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Open Access Week 2016: How “open” are we? Faculty of Infectious and Tropical Diseases

Now in its ninth year, Open Access Week celebrates progress and promotes awareness to help make Open Access the norm in scholarship and research.

As part of the week’s activities we are sharing some info-graphics we’ve produced in the Library covering Open Access and publications.

The infographic below explains the level of published Open Access for the Faculty of Infectious and Tropical Diseases during 2016 and deposited with LSHTM Research Online, the School’s Open Access research repository. Also available are the infographics for the Faculty of Public Health and Policy and Faculty of Epidemiology and Population Health.

There’s a lot of factors that go towards the figures we use below so we’ve included some notes on how we came to them.

Thanks go to Library Assistant, Andrew Medder who did the info graphic magic.

Open Access & Faculty of Infectious and Tropical Diseases

Notes on infographic

  1. These stats are for 2016 so far.
  2. The number of publications (and therefore percentage of OA) relate to what we have harvested from PubMed Central or Web of Science with the School’s address as an Affiliation. (This will be added to the School’s Publications Database automatically. They are then linked (coded by the Library) to School authors, faculty/departmental units, and Research Centres. This metadata is then synchronised to Research Online, the School’s repository for full-text outputs, and also the public interface to all research outputs records. Open-access full-text is automatically added – where possible – many publishers insist on lengthy embargo periods).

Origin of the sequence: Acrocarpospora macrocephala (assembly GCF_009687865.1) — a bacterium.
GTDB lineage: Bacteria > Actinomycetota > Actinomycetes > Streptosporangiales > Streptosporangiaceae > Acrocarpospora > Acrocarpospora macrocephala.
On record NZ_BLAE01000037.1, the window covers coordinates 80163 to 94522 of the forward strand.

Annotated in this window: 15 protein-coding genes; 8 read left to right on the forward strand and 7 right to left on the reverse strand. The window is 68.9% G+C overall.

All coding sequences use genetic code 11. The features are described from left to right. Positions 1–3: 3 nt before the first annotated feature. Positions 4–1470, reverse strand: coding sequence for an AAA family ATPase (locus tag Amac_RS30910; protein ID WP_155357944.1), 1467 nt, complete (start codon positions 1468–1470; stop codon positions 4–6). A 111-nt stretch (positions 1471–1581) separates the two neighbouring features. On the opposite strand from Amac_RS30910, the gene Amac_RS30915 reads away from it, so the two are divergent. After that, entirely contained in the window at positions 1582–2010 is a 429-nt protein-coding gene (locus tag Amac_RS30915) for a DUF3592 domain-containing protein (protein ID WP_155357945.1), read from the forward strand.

3. Chapters, books, reports, etc. are unlikely to be included in the infographic below because they are are not picked up by PMC or Web of Science. This includes external collaborations (if the first author is not from the School; any work published when you were at another institution; large studies where you are listed as a collaborator rather than an author).
  4. If you do have books, reports or chapters for inclusion you should submit your publications as an EndNote compressed library, or a list of PubMed PMID numbers to us here at the LibraryLibrary guide on how to create EndNote publications file
  5. There is no single database available to check that research papers are Open Access in which we can then add to Research Online. So we rely on School authors to send them to us (as part of the REF Open Access requirements all final draft copies should be sent to us upon acceptance by a journal anyway) but paid-for Open Access articles outside of what the Library has paid should be sent to us routinely otherwise they won’t be counted below.
  6. Open Access is a positive good, it makes available research to a wider audience, it makes available research to those who cannot or do not have a subscription to a journal, it increases the impact of that research.

    Happy Open Access Week.

ITD – Open Access info-graphic 2016

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